Thursday, November 05, 2009
When Newt Gingrich warned Republicans that they were making a grave "mistake" by driving out moderates and enforcing the angry orthodoxy of the far right, the sober tone of his remarks was stunning.
This is a politician who is no stranger himself to the wilder shores of extremism, a populist and a purist who rose to great power against the GOP establishment, and a demagogue whose lexicon lacerated the "Democrat Party" as decadent, elitist, unpatriotic and immoral.
In his day, Gingrich channeled the same phobias and fury as the Tea Party activists whose growing influence in Republican ranks seems to have shaken him so badly. Why is Newt scared now?
Despite his habitual ranting against the Eastern elites, the former House speaker is a professional historian and an intellectual with wide-ranging interests -- making him a figure of potential suspicion to radio talkers without much formal education and the raving mobs that follow them.
Much as he exploited the prejudices of the religious right and fantasies of the conspiracy crowd, Gingrich has always affected a more sophisticated and urbane attitude. He may be troubled to realize that he suddenly ranks far lower than Sarah Palin, who can barely muster a coherent political thought, or Glenn Beck, who enthralls his audience with weird, weepy rants.
Leaving aside any lingering presidential ambitions, Gingrich understandably feels that brand of leadership will have a very limited appeal for most Americans -- and that the more voters see of it, the less they will like it.
Is it fair to stigmatize the tea-baggers and their leaders as a movement of the fringe? In New York's 23rd congressional district, Douglas Hoffman, the right-wing carpetbagger who drove out moderate local Republican Dede Scozzafava, apprenticed himself to Beck, obsequiously flattering the Fox News host as his "mentor."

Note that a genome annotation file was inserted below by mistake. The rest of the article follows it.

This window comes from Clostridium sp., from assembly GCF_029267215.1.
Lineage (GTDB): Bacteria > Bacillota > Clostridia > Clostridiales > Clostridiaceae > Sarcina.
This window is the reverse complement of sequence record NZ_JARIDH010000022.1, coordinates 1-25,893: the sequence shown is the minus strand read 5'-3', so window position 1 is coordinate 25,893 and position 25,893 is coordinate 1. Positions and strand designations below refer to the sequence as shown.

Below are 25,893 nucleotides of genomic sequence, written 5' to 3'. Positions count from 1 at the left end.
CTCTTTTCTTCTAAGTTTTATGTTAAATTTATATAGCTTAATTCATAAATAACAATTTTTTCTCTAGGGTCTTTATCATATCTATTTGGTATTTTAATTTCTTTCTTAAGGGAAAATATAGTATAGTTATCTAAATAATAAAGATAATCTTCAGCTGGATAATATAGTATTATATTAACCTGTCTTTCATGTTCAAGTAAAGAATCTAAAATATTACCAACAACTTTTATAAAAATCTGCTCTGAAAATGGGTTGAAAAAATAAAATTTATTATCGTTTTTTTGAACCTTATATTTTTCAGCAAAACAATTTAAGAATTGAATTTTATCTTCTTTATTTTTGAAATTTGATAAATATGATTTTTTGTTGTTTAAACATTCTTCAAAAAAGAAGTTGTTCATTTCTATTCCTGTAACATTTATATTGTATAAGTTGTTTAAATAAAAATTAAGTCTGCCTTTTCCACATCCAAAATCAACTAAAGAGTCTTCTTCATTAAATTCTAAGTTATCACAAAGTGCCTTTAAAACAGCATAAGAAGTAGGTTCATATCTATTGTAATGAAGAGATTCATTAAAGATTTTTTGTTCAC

Hoffman signed a pledge to uphold the "912 principles and values" endorsed by Beck -- a juvenile tract that demands honesty, thrift, humility and charity even as it complains that government forces citizens to "share" when they don't want to. (As far as Beck is concerned, all Democrats are "Marxist" and almost all Republicans are "Marxist lite.")
No doubt Hoffman is eagerly studying the collected writings of the late Cleon Skousen, the Beck-endorsed prophet whose speeches used to stir up meetings of the John Birch Society, mostly against Republicans of the Rockefeller and Kissinger variety. He has plenty of time for reading now, after losing the special election to Democrat Bill Owens.
If the revival of Birchite mania troubles Gingrich, then the Palin phenomenon, now breaking loose with the publication of her memoir, must be equally disturbing. The former Alaska governor has a long, Beck-like history of affiliation with bizarre causes and characters, including an Alaskan secessionist party and a Kenyan witch-hunting evangelist who conducted an exorcism rite in her Wasilla church. She will ignore or minimize those episodes in "Going Rogue," but putting extra lipstick on this pit bull may not help.
Most Americans don't know much yet about the idiosyncratic ideology of the Tea Party crowd, beyond their conviction that President Obama was born in Kenya (and that his birth announcement in the Hawaii newspapers is therefore part of a plot that dates back to the Kennedy era). But what they have seen so far, they don't seem to like: The more that Beck, Palin and kindred spirits appear to represent the Republican brand, the less appeal that brand possesses.
From the perspective of Gingrich and other veteran Republicans, there is deep irony in these untoward developments. Many of the Tea Party types actually hate Republican politicians, unless, like Ronald Reagan or Barry Goldwater, they are already dead. They hate Democrats, too, of course -- and lots of other people -- but their invective against Republicans is suffused with special outrage.
If they have their way, every Republican who doesn't adhere to the Beck canon will be driven out at the end of a pitchfork, just like poor Dede Scozzafava.
Fifteen years ago, when Newt rode to power on the resentments of the religious right, the gun lobby and the economic royalists, he celebrated their extremism as the political style of "normal Americans." Today when he hears the violent rhetoric, the hateful threats and the fanatical intolerance, he knows they are talking about him, too.
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